- The longest-serving Muslim mayor in New Jersey said he was stunned after he got a call Monday afternoon disinviting him from an annual Eid al-Fitr celebration at the White House while he was in his car just miles away from the event. Prospect Park Mohamed Khairullah said he was informed that the Secret Service denied him security clearance and he could no longer attend the gathering of prominent Muslim leaders.
Why a New Jersey employee didn’t work for over a year — and was still paid $80K
Daniel Han, Politico
- On July 13, 2021, a state Department of Health employee was scheduled for a work-required medical exam at Robert Wood Johnson University Hospital Hamilton to determine whether they were fit to continue working. The employee — referred to as J.M. in state records obtained by POLITICO — was put on paid leave pending a final decision. But repeated scheduling delays and a lack of responses from RWJUH Hamilton to the state left J.M. on paid leave as of Sept. 26, 2022, according to a DOH memo.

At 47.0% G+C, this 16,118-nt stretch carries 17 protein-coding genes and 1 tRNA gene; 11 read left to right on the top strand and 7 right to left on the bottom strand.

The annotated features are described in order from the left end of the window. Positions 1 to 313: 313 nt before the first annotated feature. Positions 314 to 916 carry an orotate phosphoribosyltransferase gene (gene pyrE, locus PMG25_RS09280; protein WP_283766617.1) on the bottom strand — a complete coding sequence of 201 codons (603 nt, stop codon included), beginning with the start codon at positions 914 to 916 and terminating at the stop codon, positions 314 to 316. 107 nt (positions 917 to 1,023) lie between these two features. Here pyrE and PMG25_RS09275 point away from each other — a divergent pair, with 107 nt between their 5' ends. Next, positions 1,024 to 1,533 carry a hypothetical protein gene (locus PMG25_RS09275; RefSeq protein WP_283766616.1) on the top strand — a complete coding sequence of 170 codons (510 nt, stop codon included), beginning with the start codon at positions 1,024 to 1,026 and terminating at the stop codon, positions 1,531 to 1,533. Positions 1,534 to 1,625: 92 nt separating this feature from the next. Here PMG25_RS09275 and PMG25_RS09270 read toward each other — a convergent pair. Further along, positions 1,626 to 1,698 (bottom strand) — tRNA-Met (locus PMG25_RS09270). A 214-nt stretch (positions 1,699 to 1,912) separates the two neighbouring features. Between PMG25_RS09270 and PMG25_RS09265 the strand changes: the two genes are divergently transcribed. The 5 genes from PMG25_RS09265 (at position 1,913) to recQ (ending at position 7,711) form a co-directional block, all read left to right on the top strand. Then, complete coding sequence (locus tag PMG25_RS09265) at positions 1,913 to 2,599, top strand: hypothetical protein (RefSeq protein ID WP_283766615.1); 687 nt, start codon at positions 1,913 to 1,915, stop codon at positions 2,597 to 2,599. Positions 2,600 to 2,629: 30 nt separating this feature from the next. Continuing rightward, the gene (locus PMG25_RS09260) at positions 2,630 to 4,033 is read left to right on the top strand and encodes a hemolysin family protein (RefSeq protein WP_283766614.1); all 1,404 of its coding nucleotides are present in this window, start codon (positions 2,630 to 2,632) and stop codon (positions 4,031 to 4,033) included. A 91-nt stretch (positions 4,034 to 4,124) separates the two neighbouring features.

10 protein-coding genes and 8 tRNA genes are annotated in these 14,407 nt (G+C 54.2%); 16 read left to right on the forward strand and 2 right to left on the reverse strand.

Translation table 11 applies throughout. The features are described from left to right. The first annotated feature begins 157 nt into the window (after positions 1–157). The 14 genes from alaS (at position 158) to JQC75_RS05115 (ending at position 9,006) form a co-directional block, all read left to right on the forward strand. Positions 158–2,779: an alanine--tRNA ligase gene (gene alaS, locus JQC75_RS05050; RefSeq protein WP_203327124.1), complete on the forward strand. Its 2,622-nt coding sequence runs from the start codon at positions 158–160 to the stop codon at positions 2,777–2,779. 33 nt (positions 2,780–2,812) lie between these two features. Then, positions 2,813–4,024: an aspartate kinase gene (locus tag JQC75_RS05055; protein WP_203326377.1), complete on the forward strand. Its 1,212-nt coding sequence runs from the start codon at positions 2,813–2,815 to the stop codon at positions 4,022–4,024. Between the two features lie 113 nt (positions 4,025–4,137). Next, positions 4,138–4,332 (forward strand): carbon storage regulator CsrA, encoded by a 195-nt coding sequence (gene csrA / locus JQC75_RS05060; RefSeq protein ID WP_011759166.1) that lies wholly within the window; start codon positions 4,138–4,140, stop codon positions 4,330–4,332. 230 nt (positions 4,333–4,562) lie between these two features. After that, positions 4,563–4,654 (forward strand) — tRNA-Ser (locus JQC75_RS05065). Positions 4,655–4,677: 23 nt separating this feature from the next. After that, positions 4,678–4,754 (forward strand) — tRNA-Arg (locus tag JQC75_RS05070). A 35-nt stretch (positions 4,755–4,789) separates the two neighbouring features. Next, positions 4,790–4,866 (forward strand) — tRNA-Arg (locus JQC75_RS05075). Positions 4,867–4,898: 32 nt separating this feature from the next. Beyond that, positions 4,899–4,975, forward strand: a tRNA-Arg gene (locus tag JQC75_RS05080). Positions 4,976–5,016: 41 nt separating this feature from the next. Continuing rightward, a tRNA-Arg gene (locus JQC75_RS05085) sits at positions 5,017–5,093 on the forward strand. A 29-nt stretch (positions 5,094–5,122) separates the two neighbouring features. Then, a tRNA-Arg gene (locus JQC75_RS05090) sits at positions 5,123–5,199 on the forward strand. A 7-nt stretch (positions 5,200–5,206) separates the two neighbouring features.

Amazon cutting nearly 100 jobs in Jersey City, company announces
Daniel Munoz, NorthJersey.com
- Amazon is laying off 93 workers at its Jersey City facilities, according to a public notice posted on May 1. The lay-offs include 38 remote workers who will be let go on July 17 and 55 warehouse workers who will be let go on July 25, according to the notice. Based in Seattle, the e-commerce giant announced in January that it was cutting 18,000 jobs, plus another 9,000 jobs in March. In 2021, the company estimated that it employed 49,000 people in New Jersey.